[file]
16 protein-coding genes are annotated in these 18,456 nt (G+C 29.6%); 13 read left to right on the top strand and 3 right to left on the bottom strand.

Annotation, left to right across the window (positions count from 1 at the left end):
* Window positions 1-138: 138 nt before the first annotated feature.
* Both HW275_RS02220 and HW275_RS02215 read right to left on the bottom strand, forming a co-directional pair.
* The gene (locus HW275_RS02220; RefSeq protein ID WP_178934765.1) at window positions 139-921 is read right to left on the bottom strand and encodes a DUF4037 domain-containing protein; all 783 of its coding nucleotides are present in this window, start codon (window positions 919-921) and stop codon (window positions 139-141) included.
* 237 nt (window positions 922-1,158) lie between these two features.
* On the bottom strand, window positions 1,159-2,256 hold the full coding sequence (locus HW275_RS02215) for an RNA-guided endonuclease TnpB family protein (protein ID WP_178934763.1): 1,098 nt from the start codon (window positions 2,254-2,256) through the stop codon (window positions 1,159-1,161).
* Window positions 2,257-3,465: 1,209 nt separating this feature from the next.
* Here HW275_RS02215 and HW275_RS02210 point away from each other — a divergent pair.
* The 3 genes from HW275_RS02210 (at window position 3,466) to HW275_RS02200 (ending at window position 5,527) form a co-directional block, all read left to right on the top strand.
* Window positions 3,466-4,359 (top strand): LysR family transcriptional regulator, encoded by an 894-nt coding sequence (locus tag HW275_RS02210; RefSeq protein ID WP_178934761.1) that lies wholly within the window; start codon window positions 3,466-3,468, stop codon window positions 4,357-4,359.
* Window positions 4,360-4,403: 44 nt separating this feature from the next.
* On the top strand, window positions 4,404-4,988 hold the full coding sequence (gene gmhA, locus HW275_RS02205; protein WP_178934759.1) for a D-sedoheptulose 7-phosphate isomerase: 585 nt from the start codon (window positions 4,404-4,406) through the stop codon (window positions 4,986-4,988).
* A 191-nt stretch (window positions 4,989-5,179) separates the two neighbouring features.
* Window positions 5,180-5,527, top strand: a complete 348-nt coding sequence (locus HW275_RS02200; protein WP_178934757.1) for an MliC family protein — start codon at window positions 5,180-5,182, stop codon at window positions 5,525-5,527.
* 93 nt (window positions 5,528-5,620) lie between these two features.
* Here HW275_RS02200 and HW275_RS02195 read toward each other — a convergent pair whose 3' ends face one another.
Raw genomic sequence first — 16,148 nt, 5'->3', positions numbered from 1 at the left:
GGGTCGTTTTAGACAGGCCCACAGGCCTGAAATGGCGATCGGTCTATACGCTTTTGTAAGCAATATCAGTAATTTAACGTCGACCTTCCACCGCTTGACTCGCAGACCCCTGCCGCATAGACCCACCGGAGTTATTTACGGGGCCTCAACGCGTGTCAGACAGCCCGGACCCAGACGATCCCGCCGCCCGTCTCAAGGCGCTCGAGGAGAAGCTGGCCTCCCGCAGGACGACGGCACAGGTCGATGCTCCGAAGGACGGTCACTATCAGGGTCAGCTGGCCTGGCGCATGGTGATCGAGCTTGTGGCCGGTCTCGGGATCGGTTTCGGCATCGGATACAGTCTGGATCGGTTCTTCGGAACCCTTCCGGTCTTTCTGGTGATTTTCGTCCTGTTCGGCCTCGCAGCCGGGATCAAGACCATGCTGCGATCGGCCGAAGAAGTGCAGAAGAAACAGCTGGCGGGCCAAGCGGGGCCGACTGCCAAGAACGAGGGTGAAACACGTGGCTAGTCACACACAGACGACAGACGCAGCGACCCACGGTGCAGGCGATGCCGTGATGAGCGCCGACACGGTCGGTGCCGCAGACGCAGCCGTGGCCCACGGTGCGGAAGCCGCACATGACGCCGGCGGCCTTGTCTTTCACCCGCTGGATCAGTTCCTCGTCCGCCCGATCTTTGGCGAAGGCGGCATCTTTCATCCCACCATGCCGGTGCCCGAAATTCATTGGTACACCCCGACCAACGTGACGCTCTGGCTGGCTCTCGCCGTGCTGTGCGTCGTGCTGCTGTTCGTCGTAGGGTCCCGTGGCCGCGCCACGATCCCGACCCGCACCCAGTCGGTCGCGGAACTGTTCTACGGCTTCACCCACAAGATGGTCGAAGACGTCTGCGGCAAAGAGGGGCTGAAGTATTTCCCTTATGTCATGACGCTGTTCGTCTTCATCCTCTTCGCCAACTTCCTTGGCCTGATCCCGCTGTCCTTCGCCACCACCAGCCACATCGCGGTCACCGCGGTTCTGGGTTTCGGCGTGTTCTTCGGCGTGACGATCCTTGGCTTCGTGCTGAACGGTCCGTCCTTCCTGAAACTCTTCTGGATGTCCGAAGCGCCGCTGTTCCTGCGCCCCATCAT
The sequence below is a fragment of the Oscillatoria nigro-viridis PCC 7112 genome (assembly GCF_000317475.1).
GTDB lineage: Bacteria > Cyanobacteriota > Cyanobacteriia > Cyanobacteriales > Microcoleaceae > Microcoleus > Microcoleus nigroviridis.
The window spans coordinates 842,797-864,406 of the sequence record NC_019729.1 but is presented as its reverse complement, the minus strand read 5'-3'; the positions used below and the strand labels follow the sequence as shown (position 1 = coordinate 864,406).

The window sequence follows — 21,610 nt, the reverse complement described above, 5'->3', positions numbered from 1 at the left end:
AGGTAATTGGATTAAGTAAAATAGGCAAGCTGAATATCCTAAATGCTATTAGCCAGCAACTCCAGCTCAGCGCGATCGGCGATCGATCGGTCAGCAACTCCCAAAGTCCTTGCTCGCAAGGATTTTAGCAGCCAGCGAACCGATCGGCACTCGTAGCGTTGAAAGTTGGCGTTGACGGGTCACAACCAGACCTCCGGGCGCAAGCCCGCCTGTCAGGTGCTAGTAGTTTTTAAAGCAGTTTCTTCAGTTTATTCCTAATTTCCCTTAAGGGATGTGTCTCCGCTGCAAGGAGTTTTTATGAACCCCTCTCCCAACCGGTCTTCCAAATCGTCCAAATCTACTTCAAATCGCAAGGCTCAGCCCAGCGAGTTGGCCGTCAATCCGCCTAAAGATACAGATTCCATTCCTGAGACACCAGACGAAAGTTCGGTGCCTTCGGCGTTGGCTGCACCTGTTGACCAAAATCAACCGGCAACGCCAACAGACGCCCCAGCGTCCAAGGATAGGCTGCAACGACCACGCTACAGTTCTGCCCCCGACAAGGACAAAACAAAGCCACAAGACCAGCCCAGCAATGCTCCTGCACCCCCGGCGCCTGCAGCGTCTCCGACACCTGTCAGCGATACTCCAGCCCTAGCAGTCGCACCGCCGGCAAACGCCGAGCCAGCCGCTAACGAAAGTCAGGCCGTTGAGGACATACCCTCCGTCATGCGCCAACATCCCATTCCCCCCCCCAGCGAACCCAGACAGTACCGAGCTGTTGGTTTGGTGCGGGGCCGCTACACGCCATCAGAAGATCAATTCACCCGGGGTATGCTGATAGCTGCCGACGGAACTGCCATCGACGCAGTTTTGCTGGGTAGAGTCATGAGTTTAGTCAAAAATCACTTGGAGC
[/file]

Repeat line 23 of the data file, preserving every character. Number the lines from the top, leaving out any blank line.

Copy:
The window sequence follows — 21,610 nt, the reverse complement described above, 5'->3', positions numbered from 1 at the left end: